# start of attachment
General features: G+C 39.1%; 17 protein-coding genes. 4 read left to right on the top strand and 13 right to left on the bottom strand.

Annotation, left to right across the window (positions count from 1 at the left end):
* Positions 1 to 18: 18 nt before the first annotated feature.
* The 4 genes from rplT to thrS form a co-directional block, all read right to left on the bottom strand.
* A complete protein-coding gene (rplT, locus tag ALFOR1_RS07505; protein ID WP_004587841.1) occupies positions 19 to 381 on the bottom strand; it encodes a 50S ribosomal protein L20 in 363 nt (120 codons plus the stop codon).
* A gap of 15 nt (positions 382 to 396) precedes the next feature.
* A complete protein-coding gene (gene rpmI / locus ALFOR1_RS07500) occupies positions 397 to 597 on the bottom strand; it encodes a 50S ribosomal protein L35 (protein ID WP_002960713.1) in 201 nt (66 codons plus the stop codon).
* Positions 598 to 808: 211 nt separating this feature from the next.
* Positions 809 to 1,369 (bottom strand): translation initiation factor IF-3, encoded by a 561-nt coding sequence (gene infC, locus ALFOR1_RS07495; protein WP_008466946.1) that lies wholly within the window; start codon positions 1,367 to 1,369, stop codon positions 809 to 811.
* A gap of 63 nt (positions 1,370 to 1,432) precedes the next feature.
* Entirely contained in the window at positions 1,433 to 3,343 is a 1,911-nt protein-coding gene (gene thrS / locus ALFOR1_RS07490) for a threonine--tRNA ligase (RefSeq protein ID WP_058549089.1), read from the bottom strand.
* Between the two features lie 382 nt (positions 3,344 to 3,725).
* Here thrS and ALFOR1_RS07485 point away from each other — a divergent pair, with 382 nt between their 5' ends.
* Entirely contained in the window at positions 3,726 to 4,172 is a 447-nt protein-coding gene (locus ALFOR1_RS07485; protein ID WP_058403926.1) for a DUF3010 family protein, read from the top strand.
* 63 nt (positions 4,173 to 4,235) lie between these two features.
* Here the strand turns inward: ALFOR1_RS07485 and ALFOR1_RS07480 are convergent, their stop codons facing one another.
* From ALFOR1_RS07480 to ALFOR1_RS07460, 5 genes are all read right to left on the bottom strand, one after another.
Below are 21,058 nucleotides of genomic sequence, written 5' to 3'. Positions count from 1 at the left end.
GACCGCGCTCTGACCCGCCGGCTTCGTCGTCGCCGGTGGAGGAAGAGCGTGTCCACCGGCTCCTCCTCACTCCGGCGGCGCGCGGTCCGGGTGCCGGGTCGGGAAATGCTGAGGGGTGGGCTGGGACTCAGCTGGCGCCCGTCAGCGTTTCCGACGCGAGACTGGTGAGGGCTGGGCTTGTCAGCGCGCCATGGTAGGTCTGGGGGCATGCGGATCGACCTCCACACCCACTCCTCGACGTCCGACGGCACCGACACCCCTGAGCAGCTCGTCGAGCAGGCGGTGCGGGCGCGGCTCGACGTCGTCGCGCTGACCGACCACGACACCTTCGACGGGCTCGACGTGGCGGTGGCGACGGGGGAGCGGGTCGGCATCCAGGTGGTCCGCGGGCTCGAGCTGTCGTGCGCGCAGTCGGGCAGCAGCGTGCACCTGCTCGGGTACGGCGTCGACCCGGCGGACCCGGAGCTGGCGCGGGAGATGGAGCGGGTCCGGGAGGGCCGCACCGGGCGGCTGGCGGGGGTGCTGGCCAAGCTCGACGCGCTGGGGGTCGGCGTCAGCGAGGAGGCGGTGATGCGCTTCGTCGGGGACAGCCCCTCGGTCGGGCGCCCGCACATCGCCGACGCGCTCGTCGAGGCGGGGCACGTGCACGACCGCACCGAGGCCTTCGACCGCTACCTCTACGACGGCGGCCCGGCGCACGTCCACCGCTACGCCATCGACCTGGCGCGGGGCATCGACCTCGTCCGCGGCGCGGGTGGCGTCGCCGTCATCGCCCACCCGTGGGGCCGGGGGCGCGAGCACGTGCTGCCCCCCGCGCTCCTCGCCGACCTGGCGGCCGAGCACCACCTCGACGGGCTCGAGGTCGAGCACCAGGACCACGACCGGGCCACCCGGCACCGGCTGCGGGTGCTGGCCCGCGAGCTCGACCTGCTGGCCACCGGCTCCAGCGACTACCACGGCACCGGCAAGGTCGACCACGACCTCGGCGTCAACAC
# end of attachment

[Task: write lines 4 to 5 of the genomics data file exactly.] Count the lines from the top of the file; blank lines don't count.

* The 4 genes from rplT to thrS form a co-directional block, all read right to left on the bottom strand.
* A complete protein-coding gene (rplT, locus tag ALFOR1_RS07505; protein ID WP_004587841.1) occupies positions 19 to 381 on the bottom strand; it encodes a 50S ribosomal protein L20 in 363 nt (120 codons plus the stop codon).